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in the dow jones industrial average s&p 500 down 2168. among the losers is the nasdaq. let's go to the nasdaq markets, where abigail doolittle joins us with the equities action. abigail: we have the nasdaq retreating ever so slightly from earlierrd highs put in this year. near session lows right now, down about 4/10 of 1%. a pretty modest decline and what stands out at the nasdaq is the fact that we have three ipo's go off. this is a company that creates software for cios. you can see the stock is soaring, up more than 40% on its first day of trading. big congrats there to all involved. we are seeing a bit of a recovery at this point for what has been until now a difficult ipo market. sticking with what is working today, we are looking at endo international, shares beaten --
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shares are soaring. the company has announced a new ceo, paul campanelli. he's replacing the old seo immediately. the reason investors are so happy or relieved around this,, he came from valley it. there were lots of concerns around his strategies regarding m&a. analysterg intelligence said this gives the company a clean slate, and this is needed to rate the stock is down more than 60% this year. 37 61, a look at g #btv, there is reason to think this stock may move higher. dayes are above the 50 moving average. this tells us there's lots of buying momentum. the stock is on the cusp of possibly breaking out of a range that appears as a bottom there. if that happens, perhaps there is a turnaround here for endo international. matt: talking about the nasdaq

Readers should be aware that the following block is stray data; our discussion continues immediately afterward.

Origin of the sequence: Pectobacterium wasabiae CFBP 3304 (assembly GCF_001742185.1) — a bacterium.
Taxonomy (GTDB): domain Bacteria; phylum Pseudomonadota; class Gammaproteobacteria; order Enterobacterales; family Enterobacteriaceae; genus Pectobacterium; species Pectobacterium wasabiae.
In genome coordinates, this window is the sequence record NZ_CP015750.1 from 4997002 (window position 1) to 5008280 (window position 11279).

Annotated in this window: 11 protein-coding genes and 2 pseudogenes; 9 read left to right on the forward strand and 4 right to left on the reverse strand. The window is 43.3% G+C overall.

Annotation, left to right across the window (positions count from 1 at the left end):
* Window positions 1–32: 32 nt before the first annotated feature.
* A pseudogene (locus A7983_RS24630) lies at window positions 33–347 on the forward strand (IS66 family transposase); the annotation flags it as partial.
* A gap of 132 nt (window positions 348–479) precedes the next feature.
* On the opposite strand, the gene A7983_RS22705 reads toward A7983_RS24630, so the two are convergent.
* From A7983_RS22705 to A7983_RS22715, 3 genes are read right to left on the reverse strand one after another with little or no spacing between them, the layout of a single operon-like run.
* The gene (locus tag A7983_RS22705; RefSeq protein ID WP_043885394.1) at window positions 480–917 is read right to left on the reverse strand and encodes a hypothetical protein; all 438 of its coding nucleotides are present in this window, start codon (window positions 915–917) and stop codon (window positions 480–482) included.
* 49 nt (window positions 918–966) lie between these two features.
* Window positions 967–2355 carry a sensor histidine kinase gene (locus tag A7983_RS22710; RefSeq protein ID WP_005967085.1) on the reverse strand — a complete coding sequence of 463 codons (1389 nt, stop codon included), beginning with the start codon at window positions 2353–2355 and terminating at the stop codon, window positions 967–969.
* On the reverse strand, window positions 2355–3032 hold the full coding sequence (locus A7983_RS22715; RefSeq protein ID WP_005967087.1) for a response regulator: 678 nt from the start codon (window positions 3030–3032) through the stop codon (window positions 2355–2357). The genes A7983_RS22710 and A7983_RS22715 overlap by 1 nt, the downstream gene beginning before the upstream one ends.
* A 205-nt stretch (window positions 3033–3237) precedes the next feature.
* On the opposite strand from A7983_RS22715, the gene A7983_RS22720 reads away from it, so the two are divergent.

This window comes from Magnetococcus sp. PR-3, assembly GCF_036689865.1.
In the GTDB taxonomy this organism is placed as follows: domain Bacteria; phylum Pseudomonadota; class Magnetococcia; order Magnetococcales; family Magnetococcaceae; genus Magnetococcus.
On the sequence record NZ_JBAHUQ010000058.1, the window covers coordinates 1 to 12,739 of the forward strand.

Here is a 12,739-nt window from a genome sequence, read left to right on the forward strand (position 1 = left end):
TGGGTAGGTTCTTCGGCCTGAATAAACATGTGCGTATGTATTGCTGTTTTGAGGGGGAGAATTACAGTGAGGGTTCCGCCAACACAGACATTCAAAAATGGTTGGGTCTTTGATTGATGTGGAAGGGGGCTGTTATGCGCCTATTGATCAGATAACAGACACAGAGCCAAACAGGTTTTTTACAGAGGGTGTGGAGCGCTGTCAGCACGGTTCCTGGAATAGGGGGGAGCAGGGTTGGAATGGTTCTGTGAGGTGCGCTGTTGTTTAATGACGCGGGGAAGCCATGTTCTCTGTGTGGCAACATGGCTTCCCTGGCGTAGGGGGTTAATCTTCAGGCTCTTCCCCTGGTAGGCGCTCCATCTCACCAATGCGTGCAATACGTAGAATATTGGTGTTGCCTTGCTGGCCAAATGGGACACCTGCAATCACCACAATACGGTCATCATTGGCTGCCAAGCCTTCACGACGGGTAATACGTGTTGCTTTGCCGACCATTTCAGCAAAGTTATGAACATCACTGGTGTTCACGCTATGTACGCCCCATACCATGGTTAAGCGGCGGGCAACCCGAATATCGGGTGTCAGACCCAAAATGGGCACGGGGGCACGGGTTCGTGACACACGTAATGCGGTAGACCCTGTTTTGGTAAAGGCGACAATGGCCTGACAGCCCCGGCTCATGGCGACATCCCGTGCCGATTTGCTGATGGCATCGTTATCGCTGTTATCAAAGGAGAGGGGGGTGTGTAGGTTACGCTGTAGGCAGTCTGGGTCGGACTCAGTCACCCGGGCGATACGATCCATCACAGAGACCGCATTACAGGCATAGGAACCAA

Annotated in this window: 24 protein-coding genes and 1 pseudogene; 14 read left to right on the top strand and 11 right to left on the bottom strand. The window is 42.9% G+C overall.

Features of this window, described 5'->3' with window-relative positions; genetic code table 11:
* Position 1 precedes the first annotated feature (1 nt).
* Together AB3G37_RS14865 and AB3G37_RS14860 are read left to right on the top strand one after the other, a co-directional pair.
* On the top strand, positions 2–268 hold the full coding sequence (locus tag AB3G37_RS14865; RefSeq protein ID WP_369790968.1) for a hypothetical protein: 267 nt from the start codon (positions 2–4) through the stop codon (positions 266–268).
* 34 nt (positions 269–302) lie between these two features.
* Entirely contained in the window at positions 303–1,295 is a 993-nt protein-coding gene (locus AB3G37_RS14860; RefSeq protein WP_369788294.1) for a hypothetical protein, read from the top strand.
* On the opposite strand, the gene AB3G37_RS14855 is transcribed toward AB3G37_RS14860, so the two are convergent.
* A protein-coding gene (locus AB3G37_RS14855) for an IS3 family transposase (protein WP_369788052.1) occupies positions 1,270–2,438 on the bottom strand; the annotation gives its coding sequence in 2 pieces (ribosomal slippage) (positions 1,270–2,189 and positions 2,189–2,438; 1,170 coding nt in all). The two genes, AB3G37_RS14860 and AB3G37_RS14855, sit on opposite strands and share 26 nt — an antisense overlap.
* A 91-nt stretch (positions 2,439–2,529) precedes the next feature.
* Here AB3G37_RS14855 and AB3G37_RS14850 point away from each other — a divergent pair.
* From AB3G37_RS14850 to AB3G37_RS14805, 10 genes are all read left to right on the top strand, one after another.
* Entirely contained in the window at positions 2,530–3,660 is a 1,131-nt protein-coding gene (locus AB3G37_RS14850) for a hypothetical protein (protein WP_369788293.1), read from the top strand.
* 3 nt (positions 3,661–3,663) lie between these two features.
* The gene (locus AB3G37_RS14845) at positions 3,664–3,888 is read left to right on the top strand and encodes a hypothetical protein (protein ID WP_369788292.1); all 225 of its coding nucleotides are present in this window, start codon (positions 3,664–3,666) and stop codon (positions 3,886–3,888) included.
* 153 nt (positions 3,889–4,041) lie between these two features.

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in general, facebook the biggest drag after that company inflated video metrix. what else is dragging on the nasdaq today? >> another big drag today, yahoo shares are lower on the news billiong that 1/2 of 1 user accounts were breached. the question is whether or not they could affect a verizon acquiring yahoo! and its core assets. the consensus on the street seems to be that it will not affect this deal. bloomberg intelligence litigation analyst matthew shantou home says this does not give verizon clear legal basis to walk away, unless it can be proven that yahoo! withheld key facts. right now there are no reports of that. the stock is down today, but perhaps it's a near-term blip down in what has been a phenomenal year for yahoo!. shares are up about 30%. abigail doolittle talking
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tech stocks and the nasdaq, thanks for that. reportingloomberg is new details about twitter's possible fail. the company is holding informal talks with several potential buyers and working with goldman sachs for a potential deal. one of the parties interested according to our reporting, and twitter shares surging by 19%. we have a roundtable of guests joining us on the phone. here in studio is our bloomberg news tech reporter. sarah, let's start with you. the latest comment you published as a goldman sachs has been hired to help twitter canvas for potential buyers. it is the first time we've heard of a goldman sachs-twitter peering? >> goldman is the banker that twitter retains for a lot of its in-house banking needs. this is something different. this is trying to figure out who might buy twitter. for twitter, this is just such a